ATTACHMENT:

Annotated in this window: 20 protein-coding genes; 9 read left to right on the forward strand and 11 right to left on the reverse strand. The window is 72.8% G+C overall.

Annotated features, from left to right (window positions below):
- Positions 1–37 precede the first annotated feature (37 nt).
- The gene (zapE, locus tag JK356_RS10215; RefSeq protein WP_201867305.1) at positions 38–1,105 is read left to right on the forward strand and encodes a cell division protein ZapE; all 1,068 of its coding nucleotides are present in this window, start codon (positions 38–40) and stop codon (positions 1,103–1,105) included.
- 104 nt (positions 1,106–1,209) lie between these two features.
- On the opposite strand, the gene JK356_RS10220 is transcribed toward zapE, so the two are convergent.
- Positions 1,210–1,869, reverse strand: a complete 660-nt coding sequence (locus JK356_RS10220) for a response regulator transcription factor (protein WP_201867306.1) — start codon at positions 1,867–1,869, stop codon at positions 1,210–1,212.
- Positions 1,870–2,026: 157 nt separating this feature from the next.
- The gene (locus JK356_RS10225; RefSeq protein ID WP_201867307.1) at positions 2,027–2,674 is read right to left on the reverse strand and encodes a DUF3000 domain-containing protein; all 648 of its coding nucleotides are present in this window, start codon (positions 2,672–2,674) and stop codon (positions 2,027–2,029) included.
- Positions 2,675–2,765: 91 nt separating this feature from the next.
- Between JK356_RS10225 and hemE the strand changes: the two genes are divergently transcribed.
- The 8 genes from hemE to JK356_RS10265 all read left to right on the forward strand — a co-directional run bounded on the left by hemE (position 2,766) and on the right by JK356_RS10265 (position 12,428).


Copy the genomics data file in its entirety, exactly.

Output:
Annotated in this window: 20 protein-coding genes; 9 read left to right on the forward strand and 11 right to left on the reverse strand. The window is 72.8% G+C overall.

Annotated features, from left to right (window positions below):
- Positions 1–37 precede the first annotated feature (37 nt).
- The gene (zapE, locus tag JK356_RS10215; RefSeq protein WP_201867305.1) at positions 38–1,105 is read left to right on the forward strand and encodes a cell division protein ZapE; all 1,068 of its coding nucleotides are present in this window, start codon (positions 38–40) and stop codon (positions 1,103–1,105) included.
- 104 nt (positions 1,106–1,209) lie between these two features.
- On the opposite strand, the gene JK356_RS10220 is transcribed toward zapE, so the two are convergent.
- Positions 1,210–1,869, reverse strand: a complete 660-nt coding sequence (locus JK356_RS10220) for a response regulator transcription factor (protein WP_201867306.1) — start codon at positions 1,867–1,869, stop codon at positions 1,210–1,212.
- Positions 1,870–2,026: 157 nt separating this feature from the next.
- The gene (locus JK356_RS10225; RefSeq protein ID WP_201867307.1) at positions 2,027–2,674 is read right to left on the reverse strand and encodes a DUF3000 domain-containing protein; all 648 of its coding nucleotides are present in this window, start codon (positions 2,672–2,674) and stop codon (positions 2,027–2,029) included.
- Positions 2,675–2,765: 91 nt separating this feature from the next.
- Between JK356_RS10225 and hemE the strand changes: the two genes are divergently transcribed.
- The 8 genes from hemE to JK356_RS10265 all read left to right on the forward strand — a co-directional run bounded on the left by hemE (position 2,766) and on the right by JK356_RS10265 (position 12,428).